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NBA Playoffs: A Different Animal

   by Bryan Leonard - 05/05/2007

Yes, that NBA playoff roar you're hearing is a different animal from the one you saw and heard during the regular season. The games are different. One, they mean more. Two, teams see each other 4 to 7 times in the span of a week or two. This makes adjustments a huge factor by the coaching staffs. Just as important are moves NOT made by coaches, usually because some coaches aren't good enough to recognize some of the subtleties of the game or what the opponent is doing.

Another factor is that tensions can fly far easier. Players rub elbows all during a game, then see each other again two nights late. And then two nights again after that. During the regular season, a cheap shot or hard foul would be easier to forget if you play a game, then don't see that team again for another 4 months. But the playoffs are a different animal. Handicappers must be sensitive to changes each game, as well as the fact that regular season numbers don't always stack up in the postseason.

Take a look at the Miami Heat. A year ago Miami was the hungry team aching for a title. This playoffs, Miami was overmatched by the young, hungry Bulls! Let’s not forget that last season those same two teams met in the playoffs.

Miami had led the NBA in field goal percentage during the regular season at just over 48%. However, during the 2006 playoffs, they topped 48% four times in their first eight postseason games, just half the time. The Bulls made adjustments after the first two games with Miami and held the Heat to 41%, 41% and 45% the next three games. Miami went 1-2 against the spread in those games, losing twice. Defenses step it up this time of the season.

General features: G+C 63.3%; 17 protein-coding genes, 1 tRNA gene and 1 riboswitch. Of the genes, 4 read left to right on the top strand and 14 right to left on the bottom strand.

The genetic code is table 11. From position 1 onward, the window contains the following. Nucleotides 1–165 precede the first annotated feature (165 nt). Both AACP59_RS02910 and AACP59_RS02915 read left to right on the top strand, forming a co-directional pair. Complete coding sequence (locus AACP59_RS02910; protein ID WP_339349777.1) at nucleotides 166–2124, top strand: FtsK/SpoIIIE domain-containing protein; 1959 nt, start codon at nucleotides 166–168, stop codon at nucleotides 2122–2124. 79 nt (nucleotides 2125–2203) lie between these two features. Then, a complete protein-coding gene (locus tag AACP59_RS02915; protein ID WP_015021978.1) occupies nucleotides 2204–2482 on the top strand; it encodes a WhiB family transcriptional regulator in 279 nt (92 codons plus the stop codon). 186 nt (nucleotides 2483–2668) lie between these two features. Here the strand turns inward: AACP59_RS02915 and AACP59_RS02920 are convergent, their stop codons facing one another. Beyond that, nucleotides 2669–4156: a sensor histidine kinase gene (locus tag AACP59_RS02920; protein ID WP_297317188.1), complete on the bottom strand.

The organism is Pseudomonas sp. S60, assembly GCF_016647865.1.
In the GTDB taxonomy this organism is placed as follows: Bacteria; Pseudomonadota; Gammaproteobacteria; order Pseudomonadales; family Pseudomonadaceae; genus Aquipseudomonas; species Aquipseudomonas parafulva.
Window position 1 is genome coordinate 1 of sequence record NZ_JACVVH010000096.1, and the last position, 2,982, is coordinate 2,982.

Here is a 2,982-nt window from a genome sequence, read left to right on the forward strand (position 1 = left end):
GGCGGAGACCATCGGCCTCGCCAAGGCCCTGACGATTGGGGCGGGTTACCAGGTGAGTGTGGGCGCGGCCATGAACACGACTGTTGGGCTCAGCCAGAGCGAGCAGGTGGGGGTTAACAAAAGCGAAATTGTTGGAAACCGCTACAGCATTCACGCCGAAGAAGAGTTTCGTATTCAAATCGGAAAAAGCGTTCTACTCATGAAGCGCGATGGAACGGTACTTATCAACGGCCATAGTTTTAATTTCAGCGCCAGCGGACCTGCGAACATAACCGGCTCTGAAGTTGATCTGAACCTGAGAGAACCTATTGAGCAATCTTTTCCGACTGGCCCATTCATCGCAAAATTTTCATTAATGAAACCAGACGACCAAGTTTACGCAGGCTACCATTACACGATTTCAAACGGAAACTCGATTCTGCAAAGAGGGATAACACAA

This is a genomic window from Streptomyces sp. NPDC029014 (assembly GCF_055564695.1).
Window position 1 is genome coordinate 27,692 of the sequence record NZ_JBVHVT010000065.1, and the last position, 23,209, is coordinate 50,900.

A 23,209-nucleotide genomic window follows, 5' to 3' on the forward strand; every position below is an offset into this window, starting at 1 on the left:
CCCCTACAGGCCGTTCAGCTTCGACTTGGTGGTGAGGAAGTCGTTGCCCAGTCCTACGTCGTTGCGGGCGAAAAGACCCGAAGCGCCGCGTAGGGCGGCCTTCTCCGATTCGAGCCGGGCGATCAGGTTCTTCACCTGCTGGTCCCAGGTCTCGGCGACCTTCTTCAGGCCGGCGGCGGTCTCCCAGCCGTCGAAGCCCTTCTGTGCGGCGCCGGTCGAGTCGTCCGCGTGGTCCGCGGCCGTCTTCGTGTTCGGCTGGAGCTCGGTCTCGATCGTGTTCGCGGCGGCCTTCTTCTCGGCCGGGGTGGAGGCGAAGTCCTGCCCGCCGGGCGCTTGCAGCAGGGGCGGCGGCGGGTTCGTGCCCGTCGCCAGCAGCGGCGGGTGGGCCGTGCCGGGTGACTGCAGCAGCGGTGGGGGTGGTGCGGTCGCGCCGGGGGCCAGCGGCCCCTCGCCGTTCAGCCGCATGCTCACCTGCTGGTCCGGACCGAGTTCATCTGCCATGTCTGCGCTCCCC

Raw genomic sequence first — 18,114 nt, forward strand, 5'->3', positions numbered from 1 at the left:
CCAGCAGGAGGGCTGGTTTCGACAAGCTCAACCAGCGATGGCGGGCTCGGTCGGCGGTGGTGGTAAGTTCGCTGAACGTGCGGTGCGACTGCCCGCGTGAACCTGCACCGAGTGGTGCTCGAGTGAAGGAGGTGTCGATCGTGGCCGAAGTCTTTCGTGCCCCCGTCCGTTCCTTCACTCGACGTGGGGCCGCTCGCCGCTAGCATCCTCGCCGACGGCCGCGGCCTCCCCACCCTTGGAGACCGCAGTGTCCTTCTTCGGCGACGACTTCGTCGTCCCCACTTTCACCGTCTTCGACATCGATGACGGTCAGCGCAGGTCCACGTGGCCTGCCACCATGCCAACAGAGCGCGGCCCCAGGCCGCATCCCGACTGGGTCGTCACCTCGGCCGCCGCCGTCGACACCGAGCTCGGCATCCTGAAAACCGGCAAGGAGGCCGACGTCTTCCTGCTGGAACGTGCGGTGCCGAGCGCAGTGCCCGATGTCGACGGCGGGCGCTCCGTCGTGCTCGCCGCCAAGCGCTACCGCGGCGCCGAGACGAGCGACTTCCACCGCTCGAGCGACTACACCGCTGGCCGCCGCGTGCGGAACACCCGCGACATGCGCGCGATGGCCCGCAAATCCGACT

The playoffs are also about adjustments. The best has been the Golden State/Dallas series, with Don Nelson going small-ball against the Mavericks and coach Avery Johnson having to decide between a small lineup or a big one.

This is why it's important to examine regular season stats and regular season meetings between teams. However, don't put too much weight into those meetings. Coaches make adjustments. The old saying is that familiarity breeds contempt, and that can be true with playoff teams facing each other 4-to-7 games in such a short period.

The Spurs have turned up their defense for the postseason, which shouldn’t be a surprise to anyone. San Antonio has only one three NBA titles under Tim Duncan, in 1999, 2003 and 2005. Against Denver, Allen Iverson was disappointed in his Game 3 performance, especially in the fourth quarter. Though he finished with 20 points, he didn't make a basket in the final period, scoring just one point. What's more, he took only one shot. For the game, he was 7 of 20. That’s turning up the defense at the right time!

That’s the kind of defense the Mavericks have been looking for, as Baron Davis and Jason Richardson have killed team. In Game 4, Davis led the Warriors with 33 points and eight assists and Richardson added 22. Dallas coach Avery Johnson started his third lineup in four games, pulling center Erick Dampier for DeSagana Diop. That was a little slower lineup, though, and the small and fast Warriors took advantage. The NBA Playoffs are about adjustments and intensity!

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